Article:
“Well, it’s been awhile.”

“A few weeks?”

“Um, well, um….” Thinking if I stall long enough, say enough ums, he might give up on receiving an answer and carry on to the next question. But no, he waits patiently and expectantly for a response. “Ten years,” I nervously mumble directing my answer to my shoes. It is a lie.

A look of confusion crosses his face. He looks down at his clipboard. “I thought you said you were married?”

“Yes. I am.”

This doctor does not have a poker face. Apparently doctors have not seen and heard it all. I wonder what his reaction would have been if I had spoken the truth, that it had been twenty years without sexual intimacy, a kiss, a hug, my hand being held by the man who vowed to love and cherish me. I grow increasingly uncomfortable, feeling my face becoming flushed. My mind is racing, searching for safety, but it is too late to protect myself. This man now knows how terribly flawed I am. I want to tell him that it isn’t my fault. It isn’t my choice to have a sexless marriage. It isn’t because of me.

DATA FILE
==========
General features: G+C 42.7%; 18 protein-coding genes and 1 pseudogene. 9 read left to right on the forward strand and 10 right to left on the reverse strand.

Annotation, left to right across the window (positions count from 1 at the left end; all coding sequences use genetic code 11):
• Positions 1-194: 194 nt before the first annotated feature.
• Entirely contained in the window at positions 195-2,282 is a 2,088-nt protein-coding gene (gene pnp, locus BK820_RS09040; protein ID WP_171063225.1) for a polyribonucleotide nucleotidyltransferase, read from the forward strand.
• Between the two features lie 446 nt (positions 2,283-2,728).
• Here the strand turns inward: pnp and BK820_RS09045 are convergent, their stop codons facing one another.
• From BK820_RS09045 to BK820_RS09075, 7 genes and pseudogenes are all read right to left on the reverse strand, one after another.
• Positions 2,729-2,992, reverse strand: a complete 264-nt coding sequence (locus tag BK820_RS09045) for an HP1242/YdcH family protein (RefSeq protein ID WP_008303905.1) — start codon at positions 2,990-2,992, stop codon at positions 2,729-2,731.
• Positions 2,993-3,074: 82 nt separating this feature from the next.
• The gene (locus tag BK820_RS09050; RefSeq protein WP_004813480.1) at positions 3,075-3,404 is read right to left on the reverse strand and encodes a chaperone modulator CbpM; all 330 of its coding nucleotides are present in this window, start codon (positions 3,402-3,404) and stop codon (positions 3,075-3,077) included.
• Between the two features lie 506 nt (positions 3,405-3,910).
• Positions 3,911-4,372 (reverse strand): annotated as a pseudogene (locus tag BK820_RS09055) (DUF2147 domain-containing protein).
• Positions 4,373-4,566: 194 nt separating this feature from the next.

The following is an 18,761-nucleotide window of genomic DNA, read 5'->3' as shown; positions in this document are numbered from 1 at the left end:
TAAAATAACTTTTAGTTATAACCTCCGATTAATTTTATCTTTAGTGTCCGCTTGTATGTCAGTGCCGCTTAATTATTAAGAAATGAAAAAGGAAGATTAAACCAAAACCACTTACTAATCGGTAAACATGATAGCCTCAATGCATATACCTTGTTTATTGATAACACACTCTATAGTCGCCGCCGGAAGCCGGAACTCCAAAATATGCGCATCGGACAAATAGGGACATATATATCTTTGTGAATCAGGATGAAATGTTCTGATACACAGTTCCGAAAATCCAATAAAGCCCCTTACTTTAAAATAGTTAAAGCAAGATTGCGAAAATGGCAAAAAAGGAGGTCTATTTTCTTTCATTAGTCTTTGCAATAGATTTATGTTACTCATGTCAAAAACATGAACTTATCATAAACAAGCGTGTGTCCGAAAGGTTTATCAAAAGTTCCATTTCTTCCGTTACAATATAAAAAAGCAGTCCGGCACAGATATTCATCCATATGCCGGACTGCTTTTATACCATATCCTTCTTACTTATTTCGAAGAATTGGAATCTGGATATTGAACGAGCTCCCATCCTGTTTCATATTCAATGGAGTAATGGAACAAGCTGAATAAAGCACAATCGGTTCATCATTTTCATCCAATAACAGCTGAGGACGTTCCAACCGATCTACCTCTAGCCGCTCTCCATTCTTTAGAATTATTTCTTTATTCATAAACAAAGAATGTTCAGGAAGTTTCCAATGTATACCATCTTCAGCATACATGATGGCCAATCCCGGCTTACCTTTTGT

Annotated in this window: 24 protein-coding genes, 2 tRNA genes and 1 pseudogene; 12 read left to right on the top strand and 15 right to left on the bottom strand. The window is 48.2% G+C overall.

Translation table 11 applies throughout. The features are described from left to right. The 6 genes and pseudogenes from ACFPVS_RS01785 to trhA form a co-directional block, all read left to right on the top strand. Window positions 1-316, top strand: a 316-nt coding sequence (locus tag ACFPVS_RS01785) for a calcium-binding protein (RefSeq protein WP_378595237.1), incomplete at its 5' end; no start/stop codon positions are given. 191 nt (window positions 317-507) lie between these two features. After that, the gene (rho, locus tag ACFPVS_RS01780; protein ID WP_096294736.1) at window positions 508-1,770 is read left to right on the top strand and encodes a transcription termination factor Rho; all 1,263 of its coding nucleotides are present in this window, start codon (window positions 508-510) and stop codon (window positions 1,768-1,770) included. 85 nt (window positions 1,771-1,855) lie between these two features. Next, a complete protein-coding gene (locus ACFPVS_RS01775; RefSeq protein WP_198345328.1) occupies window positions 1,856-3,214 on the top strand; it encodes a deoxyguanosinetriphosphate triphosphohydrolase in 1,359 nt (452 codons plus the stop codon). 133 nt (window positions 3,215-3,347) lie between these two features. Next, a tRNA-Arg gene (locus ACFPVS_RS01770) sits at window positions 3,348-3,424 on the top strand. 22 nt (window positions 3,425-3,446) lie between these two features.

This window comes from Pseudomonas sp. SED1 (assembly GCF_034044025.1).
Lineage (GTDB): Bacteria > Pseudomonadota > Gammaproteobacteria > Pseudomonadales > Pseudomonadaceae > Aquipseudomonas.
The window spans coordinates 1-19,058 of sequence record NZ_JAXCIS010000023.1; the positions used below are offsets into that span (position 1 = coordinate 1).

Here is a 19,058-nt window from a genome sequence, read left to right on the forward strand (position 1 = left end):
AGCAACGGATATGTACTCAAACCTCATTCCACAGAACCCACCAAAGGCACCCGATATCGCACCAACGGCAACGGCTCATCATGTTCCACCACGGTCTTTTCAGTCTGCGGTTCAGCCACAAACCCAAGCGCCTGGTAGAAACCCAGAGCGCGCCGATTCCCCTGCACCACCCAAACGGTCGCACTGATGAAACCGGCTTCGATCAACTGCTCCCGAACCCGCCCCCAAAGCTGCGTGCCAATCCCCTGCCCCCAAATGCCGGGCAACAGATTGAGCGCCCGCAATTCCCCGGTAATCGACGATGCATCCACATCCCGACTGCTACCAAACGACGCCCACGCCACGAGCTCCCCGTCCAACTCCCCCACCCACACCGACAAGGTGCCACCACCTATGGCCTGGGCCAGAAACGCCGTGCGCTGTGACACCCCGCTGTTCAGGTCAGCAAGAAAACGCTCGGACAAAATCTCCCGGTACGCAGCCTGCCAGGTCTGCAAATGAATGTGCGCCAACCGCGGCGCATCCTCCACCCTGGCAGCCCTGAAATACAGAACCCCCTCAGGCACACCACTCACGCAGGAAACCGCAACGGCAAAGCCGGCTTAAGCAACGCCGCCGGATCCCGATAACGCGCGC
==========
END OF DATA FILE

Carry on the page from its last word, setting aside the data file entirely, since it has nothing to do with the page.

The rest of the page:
The rest of the appointment is agonizingly cruel as I place my feet in the stirrups and resist the doctor’s attempts to take a sample from my uterus for a biopsy. My female sexual anatomy is betraying me. Mocking me. Again. First by existing, and now by being defective. My husband has rejected these parts of my body and so have I. The irony is not lost on me.

Leaving my appointment, the shame of my damaged sexuality engulfs me. It weighs as heavily upon me as the prospect of cancer. My thoughts shift back and forth between the two. What emerges is the certainty that I will not tell my husband that I am waiting for test results. The possibility of a cancer diagnosis is scary enough, but the belief that my husband would not care is unbearable. I did not have the strength to face both my health issues and his indifference. Either felt like a death sentence.